I’ve spent a lot of today thinking about a viral article about how to make your kids “successful.” The definition of success was, of course, wealth, which is so depressing. The woman who wrote it can tell you all about her CEO kids and doesn’t spill a single word about whether or not they are good people (they probably aren’t, they’re very techbro-heavy). I just want my kid to be kind.
I’m (very slowly) reading a new book about scientology even though I am pretty sure I know everything there is to know about scientology at this point. Update: still fucked up.
Yesterday, someone asked when I thought things would start to get back to normal for me and I’m still mad about it. To be clear, the answer to that question is: never. Normal is my dad being here. Everything else is not-normal.
It’s the golden age of streaming and I am currently watching the third season of a show called High School Musical: The Musical: The Series. They’re at summer camp this season and I genuinely don’t understand multiple significant plot points. For a show called High School Musical: The Musical: The Series. Someone in this relationship is an idiot. It’s great when they burst into song, though.
This evening’s drug of choice is Cadbury Mini Eggs.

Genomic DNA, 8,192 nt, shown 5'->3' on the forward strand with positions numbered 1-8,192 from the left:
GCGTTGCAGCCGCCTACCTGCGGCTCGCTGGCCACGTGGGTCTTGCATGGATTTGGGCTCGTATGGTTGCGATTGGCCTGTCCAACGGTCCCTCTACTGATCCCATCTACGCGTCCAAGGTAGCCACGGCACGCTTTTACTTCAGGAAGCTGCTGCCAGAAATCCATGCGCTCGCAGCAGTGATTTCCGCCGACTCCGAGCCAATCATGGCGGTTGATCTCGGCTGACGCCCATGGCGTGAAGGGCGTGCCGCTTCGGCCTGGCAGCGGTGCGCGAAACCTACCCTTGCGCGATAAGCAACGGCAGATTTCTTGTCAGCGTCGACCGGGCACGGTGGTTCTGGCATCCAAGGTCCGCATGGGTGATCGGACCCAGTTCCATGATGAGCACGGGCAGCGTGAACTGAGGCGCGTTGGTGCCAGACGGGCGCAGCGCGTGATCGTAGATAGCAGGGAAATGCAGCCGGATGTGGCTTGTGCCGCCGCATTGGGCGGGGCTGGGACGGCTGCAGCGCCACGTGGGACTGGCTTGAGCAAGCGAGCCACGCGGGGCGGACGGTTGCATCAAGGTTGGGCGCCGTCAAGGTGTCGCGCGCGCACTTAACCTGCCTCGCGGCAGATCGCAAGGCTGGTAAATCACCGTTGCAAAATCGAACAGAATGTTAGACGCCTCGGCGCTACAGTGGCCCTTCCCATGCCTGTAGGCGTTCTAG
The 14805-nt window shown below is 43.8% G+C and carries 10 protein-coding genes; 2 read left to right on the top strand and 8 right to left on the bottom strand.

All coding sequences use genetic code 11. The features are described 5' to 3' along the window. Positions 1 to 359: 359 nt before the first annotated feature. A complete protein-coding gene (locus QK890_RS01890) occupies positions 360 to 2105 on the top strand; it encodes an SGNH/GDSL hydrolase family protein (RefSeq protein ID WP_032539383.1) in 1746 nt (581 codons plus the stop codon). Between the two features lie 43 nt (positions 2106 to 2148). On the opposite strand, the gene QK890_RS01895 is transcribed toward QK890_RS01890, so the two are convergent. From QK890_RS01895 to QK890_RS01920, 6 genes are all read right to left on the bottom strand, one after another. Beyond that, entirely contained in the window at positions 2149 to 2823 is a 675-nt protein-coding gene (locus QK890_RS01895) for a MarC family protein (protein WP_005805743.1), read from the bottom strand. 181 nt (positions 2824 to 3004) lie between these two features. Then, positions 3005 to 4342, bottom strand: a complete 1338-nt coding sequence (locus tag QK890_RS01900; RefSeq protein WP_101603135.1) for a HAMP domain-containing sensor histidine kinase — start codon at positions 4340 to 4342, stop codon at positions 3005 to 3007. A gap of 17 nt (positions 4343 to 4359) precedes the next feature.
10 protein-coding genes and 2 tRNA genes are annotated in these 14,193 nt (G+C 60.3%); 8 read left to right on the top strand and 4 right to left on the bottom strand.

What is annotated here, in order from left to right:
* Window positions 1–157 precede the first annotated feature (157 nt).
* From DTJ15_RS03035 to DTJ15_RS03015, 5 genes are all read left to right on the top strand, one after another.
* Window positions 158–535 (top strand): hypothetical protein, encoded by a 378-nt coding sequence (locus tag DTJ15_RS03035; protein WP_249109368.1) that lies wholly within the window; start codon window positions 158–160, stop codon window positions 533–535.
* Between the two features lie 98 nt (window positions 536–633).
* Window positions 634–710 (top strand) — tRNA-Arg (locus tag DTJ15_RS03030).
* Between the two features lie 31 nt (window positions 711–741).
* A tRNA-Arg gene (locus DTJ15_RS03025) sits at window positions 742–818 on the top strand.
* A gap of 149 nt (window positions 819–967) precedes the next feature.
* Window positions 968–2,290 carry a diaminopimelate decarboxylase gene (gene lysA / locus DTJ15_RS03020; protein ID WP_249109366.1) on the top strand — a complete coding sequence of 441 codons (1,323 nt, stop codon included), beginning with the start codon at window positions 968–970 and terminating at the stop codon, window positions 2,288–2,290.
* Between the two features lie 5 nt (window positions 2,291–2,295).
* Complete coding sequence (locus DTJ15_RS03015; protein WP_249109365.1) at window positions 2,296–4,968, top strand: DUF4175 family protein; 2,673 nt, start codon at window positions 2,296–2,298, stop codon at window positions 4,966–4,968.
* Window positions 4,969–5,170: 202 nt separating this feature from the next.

Today, I took a thank you card and a chocolate cake to the paramedics. My gratitude for them is infinite. And also, I almost said, “Thanks for saving my dad; it didn’t stick.” You can’t say things like that out loud but I increasingly think my after-Dad life will be organized around maximizing time with people I can say things like that to.
The thing about this High School Musical show is that I’m very invested in the drama of the main actors, who were in a relationship but now are not, and who are basically children. But I don’t have the resolve to read about it for any length of time. So I’m invested but not very committed, and I can’t keep track of the details, but I still try to explain it to other people.
My kiddo is obsessed with Pokémon and I don’t know anything about them except that there are so many Pokémon. My secret mom hack is that if you ask a kid to invent a new Pokémon they will talk for the next ten-to-twelve minutes without needing any additional input from their caregiver.
The dog says I have to go to bed. Tomorrow, we’ll aim for a coherent narrative. I promise.
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